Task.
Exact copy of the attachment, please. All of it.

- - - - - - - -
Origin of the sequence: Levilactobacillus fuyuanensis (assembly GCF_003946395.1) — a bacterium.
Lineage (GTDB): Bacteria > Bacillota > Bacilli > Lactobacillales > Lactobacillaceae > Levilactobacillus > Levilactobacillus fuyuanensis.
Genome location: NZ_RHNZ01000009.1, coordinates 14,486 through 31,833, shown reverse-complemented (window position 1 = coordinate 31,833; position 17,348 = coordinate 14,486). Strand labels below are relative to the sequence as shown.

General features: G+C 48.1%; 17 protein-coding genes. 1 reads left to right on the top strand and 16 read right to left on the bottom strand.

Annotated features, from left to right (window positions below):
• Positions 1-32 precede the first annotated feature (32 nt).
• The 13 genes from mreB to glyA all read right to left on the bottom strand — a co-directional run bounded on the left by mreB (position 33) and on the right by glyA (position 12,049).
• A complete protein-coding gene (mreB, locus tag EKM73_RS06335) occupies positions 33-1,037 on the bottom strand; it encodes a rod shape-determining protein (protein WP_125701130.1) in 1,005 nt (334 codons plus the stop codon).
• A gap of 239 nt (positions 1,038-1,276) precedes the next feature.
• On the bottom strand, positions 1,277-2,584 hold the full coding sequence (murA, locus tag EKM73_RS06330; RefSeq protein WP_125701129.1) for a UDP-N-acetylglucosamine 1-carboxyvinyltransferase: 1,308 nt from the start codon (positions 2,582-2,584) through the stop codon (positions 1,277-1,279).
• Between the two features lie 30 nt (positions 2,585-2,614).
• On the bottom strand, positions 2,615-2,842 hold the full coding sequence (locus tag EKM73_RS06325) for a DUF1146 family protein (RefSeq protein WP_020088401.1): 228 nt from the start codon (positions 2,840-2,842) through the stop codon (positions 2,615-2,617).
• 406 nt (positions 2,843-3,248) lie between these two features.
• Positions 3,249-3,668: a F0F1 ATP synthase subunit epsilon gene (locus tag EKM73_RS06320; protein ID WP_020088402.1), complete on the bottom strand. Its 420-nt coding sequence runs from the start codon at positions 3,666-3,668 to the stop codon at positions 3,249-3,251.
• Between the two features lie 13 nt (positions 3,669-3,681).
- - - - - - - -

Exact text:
Origin of the sequence: Levilactobacillus fuyuanensis (assembly GCF_003946395.1) — a bacterium.
Lineage (GTDB): Bacteria > Bacillota > Bacilli > Lactobacillales > Lactobacillaceae > Levilactobacillus > Levilactobacillus fuyuanensis.
Genome location: NZ_RHNZ01000009.1, coordinates 14,486 through 31,833, shown reverse-complemented (window position 1 = coordinate 31,833; position 17,348 = coordinate 14,486). Strand labels below are relative to the sequence as shown.

General features: G+C 48.1%; 17 protein-coding genes. 1 reads left to right on the top strand and 16 read right to left on the bottom strand.

Annotated features, from left to right (window positions below):
• Positions 1-32 precede the first annotated feature (32 nt).
• The 13 genes from mreB to glyA all read right to left on the bottom strand — a co-directional run bounded on the left by mreB (position 33) and on the right by glyA (position 12,049).
• A complete protein-coding gene (mreB, locus tag EKM73_RS06335) occupies positions 33-1,037 on the bottom strand; it encodes a rod shape-determining protein (protein WP_125701130.1) in 1,005 nt (334 codons plus the stop codon).
• A gap of 239 nt (positions 1,038-1,276) precedes the next feature.
• On the bottom strand, positions 1,277-2,584 hold the full coding sequence (murA, locus tag EKM73_RS06330; RefSeq protein WP_125701129.1) for a UDP-N-acetylglucosamine 1-carboxyvinyltransferase: 1,308 nt from the start codon (positions 2,582-2,584) through the stop codon (positions 1,277-1,279).
• Between the two features lie 30 nt (positions 2,585-2,614).
• On the bottom strand, positions 2,615-2,842 hold the full coding sequence (locus tag EKM73_RS06325) for a DUF1146 family protein (RefSeq protein WP_020088401.1): 228 nt from the start codon (positions 2,840-2,842) through the stop codon (positions 2,615-2,617).
• 406 nt (positions 2,843-3,248) lie between these two features.
• Positions 3,249-3,668: a F0F1 ATP synthase subunit epsilon gene (locus tag EKM73_RS06320; protein ID WP_020088402.1), complete on the bottom strand. Its 420-nt coding sequence runs from the start codon at positions 3,666-3,668 to the stop codon at positions 3,249-3,251.
• Between the two features lie 13 nt (positions 3,669-3,681).